Prices for DRAMs, with the exception of graphics applications, has increased by 3 percent to 6 percent in the first quarter (Q1) of 2018, according to DRAMeXchange, a division of TrendForce, resulting in a 5.4 percent increase in global DRAM revenue. Graphics DRAMs experienced the largest price hikes, increasing by 15 percent in Q1.
“Most PC OEMs have concluded negotiating their procurement contracts for the second quarter (2Q) of 2018,” said Avril Wu, senior research director of DRAMeXchange, in a statement. “The average quote of mainstream PC DRAM modules from the first tier DRAM suppliers came to $34 this April, showing a 3 percent increase from the average price in Q1 2018.”
For server DRAM, supply remained tight in Q1 resulting in higher average selling prices (ASPs), despite the product mix adjustments by suppliers, reported DRAMeXchange. Although the average revenue growth for the global DRAM market was 5.4 percent in Q1, the top three suppliers of server DRAMs saw a 10.4 percent increase in revenue. In March, DRAMeXchange forecast that server DRAM price increases would be about 5 percent.
Wu expects that the general price increase and the cost improvements related to technological advances will keep driving profit and operating margins for the top three suppliers in the second quarter.
“However, the profitability of the top suppliers is also far exceeding the buyers’ acceptable limit,” she said. “For example, Samsung’s operating margin in Q1 2018 translates to a gross margin surpassing 80 percent. This implies that the [price] hikes in quotes will likely start to moderate.”
DRAM capacity plans for the top 3 suppliers
Samsung’s strategy is to maintain its 18-nm output share, which will increase from 50 percent to 70 percent by the end of the year. DRAMeXchange said Samsung has a big lead over competitors in terms of cost and margins because products based on 18-nm technologies offer a 20 percent improvement in cost compared to 20-nm products.
However, Samsung’s DRAM line on the second floor of its Pyeongtaek plant is being readied for production and will represent the company’s transition to its next-generation 16-nm process, said Wu.
Meanwhile, SK Hynix is focused on raising the yield rate of its 18-nm process that began production at the end of 2017. “SK Hynix is sticking to the same capacity expansion plan, so its second fab in Wuxi is on track to finish construction at the end of 2018 and will be in operation in 1H19 at the earliest,” Wu said. The 21-nm process will remain the mainstream technology for the company in the second half of 2018.
Micron’s subsidiary Micron Memory Taiwan (formerly Rexchip) is now 100 percent on the 17-nm process, while the other subsidiary Micron Technology Taiwan (formerly Inotera) has started to migrate from 20 nm to 17 nm in Q2 and will ramp up to 17-nm production in the second half of 2018, according to Wu.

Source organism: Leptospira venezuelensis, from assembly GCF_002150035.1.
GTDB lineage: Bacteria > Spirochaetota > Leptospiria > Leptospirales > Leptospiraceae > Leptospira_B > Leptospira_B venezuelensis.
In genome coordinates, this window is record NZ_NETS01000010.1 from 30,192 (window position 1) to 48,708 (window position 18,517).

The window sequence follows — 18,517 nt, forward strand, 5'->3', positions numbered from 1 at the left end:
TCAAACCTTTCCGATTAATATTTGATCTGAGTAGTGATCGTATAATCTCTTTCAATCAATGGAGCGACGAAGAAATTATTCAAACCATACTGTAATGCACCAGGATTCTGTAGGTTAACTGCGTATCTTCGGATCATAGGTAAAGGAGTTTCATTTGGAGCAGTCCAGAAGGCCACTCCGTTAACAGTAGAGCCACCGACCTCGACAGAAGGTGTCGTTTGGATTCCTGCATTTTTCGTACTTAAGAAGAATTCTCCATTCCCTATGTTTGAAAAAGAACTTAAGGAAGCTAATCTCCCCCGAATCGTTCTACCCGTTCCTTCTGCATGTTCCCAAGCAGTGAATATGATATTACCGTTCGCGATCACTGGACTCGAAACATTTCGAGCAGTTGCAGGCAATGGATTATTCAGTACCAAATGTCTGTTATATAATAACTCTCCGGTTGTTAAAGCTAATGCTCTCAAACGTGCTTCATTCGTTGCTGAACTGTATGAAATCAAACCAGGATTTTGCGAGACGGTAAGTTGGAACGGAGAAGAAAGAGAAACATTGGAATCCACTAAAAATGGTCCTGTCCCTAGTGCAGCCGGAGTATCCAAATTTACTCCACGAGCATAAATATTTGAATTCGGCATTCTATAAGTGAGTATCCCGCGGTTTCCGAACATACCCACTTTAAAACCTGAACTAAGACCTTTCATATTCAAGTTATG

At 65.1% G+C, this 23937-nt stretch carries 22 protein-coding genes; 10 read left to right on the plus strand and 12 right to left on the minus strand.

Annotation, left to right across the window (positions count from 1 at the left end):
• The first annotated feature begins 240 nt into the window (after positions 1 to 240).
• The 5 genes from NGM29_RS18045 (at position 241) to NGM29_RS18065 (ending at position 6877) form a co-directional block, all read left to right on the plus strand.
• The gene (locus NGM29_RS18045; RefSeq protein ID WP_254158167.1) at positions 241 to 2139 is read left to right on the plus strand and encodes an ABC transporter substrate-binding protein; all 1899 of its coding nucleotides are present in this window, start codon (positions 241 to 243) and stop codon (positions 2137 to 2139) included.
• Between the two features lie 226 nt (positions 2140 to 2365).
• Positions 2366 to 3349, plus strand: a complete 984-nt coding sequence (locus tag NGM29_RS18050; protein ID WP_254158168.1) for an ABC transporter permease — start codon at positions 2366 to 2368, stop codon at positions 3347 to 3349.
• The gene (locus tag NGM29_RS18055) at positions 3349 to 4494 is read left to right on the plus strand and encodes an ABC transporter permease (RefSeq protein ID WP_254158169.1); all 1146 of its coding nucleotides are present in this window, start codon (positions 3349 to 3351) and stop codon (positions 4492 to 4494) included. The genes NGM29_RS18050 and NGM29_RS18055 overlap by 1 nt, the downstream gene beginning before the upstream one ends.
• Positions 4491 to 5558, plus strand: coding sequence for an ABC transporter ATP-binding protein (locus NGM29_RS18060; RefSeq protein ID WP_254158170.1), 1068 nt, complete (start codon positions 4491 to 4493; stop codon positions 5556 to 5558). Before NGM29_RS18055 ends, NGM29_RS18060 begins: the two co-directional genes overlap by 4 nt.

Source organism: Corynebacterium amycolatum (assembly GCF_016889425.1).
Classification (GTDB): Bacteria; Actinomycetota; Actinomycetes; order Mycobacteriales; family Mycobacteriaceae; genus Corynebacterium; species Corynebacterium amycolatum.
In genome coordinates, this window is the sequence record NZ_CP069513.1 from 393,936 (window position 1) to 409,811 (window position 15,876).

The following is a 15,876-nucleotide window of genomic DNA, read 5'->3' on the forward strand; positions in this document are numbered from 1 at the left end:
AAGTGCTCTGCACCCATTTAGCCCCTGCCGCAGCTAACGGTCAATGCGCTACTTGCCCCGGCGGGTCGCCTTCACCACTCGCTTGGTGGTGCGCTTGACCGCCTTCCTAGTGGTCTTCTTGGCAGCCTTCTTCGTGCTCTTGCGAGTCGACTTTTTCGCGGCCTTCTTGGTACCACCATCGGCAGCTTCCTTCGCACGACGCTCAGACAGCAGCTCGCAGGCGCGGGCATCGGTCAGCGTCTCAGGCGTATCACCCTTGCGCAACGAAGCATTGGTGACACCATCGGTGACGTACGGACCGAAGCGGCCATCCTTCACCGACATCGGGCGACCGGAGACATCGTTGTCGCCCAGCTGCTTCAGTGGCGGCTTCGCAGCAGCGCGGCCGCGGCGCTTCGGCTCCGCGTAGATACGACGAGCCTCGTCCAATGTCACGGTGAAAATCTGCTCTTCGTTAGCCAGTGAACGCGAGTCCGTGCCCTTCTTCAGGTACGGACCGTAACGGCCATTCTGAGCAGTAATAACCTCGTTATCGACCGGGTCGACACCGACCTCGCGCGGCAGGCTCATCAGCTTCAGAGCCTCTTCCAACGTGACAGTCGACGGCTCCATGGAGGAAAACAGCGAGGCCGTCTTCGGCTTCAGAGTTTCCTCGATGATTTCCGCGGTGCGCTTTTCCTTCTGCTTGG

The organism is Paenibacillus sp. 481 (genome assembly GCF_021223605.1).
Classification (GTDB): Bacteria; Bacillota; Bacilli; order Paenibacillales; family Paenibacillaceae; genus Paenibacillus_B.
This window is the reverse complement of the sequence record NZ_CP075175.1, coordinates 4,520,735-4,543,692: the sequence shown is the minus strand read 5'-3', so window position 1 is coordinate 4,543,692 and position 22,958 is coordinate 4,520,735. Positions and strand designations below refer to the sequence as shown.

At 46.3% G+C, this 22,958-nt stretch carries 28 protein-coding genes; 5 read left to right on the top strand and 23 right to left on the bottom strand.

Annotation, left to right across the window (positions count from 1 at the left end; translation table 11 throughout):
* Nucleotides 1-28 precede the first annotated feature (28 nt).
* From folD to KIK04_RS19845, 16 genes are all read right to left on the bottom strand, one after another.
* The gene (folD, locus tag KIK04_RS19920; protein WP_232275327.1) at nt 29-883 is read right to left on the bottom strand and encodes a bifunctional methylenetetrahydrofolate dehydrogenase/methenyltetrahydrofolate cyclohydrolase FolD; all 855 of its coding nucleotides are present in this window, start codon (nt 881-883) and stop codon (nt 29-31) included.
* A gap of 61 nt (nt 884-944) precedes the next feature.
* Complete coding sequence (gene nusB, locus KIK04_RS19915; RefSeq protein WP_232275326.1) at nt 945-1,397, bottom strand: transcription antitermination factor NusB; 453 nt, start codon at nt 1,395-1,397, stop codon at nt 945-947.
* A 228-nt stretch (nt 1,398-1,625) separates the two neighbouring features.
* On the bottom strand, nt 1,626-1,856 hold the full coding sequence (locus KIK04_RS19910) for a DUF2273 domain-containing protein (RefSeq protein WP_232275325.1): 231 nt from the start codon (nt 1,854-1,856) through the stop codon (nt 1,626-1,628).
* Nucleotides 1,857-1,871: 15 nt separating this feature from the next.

“It is noteworthy that even with the influx of orders from data centers, the average share of advanced processes of server DRAM has remained low, as Samsung is the only supplier in the industry to have successfully expanded the share of its 18-nm technology in 2018,” said Mark Liu, senior analyst at DRAMeXchange, in a statement. “The migration of SK Hynix and Micron to the 18-nm and 17-nm manufacturing processes, respectively, have been constrained by their limited yield rates in Q1.”
NAND Flash status
The slight oversupply in the NAND flash market in Q1 2018 is expected to continue into the second quarter, resulting in continued price declines, according to DRAMeXchange. Overall, price declines are expected to be about 5 percent, according to analysts. At the same time, manufacturers have slowed down their production expansion due to market trends in the first half of the year.
“Increasing demand cannot offset the high supply resulting from improvements in 3D NAND flash production capacity and yield rate,” reported DRAMeXchange. “Consequently, the suppliers, who face higher inventory levels, have to further adjust the eMMC/UFS prices downward.”
DRAMeXchange explained that suppliers typically decrease the prices of high-capacity UFS (128/256 GB) products in order to increase the average memory content of mid-to-high range smartphones, and drive memory content upgrades in models that have 64/128 GB eMMC/UFS. This could lead to contract prices drops of up to 5 percent for eMMC and 5 percent to 15 percent declines for UFS in Q2.
However, this downward pricing trend may change in the second half when overall demand increases due to seasonal upticks, including Apple’s stock-up for new iPhones. In addition, demand in the channel markets are forecast to recover due to the lower prices. As a result, fluctuating prices of NAND flash is expected to stabilize in the second half of 2018. It also means that the price declines of eMMC/UFS memory and PC/enterprise SSD are expected to moderate.